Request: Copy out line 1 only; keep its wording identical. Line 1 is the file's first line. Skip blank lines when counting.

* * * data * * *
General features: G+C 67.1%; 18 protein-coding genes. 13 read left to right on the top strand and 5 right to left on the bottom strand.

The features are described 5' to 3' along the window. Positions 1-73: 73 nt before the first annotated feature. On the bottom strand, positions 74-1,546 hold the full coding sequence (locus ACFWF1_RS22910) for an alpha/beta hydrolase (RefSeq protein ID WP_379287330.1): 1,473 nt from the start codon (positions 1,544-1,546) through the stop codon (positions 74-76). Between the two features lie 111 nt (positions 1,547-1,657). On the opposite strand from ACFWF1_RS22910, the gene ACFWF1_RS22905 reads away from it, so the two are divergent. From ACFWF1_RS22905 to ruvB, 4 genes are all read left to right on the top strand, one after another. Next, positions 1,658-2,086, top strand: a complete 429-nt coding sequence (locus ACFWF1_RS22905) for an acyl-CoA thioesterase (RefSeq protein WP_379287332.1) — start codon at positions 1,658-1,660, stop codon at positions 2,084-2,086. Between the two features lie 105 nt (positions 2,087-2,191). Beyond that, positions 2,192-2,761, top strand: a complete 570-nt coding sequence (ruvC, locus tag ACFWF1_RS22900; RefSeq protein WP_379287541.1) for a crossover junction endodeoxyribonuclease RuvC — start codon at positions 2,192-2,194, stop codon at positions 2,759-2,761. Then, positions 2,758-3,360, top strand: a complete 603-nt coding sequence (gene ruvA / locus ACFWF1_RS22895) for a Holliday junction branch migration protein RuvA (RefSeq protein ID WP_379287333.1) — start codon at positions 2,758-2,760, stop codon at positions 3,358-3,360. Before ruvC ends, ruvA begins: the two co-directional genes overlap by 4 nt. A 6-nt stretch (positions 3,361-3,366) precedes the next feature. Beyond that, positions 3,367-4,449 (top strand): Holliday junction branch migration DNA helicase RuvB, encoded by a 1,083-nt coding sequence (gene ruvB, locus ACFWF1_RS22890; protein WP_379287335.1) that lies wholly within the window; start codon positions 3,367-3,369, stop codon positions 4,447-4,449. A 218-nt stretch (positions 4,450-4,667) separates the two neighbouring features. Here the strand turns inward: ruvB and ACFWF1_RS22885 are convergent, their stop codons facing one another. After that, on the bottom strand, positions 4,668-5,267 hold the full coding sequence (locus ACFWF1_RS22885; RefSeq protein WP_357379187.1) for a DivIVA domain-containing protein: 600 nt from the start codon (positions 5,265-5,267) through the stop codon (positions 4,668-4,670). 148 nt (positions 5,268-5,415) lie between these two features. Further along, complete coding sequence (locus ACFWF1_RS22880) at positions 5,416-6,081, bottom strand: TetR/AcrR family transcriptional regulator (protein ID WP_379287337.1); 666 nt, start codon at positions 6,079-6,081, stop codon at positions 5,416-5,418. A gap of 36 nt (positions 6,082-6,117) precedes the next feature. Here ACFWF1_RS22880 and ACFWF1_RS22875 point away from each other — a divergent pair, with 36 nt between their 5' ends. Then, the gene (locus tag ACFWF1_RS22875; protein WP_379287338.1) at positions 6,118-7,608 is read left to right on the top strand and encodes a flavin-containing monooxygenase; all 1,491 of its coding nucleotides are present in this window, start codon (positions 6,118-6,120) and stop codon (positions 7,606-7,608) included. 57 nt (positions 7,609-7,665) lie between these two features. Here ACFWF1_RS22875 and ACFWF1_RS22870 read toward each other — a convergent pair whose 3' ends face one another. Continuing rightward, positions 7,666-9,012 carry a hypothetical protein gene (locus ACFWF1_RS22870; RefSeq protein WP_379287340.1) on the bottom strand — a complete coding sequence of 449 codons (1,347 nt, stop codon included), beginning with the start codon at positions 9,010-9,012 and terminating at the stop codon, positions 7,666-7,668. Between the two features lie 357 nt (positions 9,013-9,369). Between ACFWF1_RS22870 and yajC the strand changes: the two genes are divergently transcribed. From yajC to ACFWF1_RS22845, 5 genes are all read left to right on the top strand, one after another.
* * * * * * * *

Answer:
General features: G+C 67.1%; 18 protein-coding genes. 13 read left to right on the top strand and 5 right to left on the bottom strand.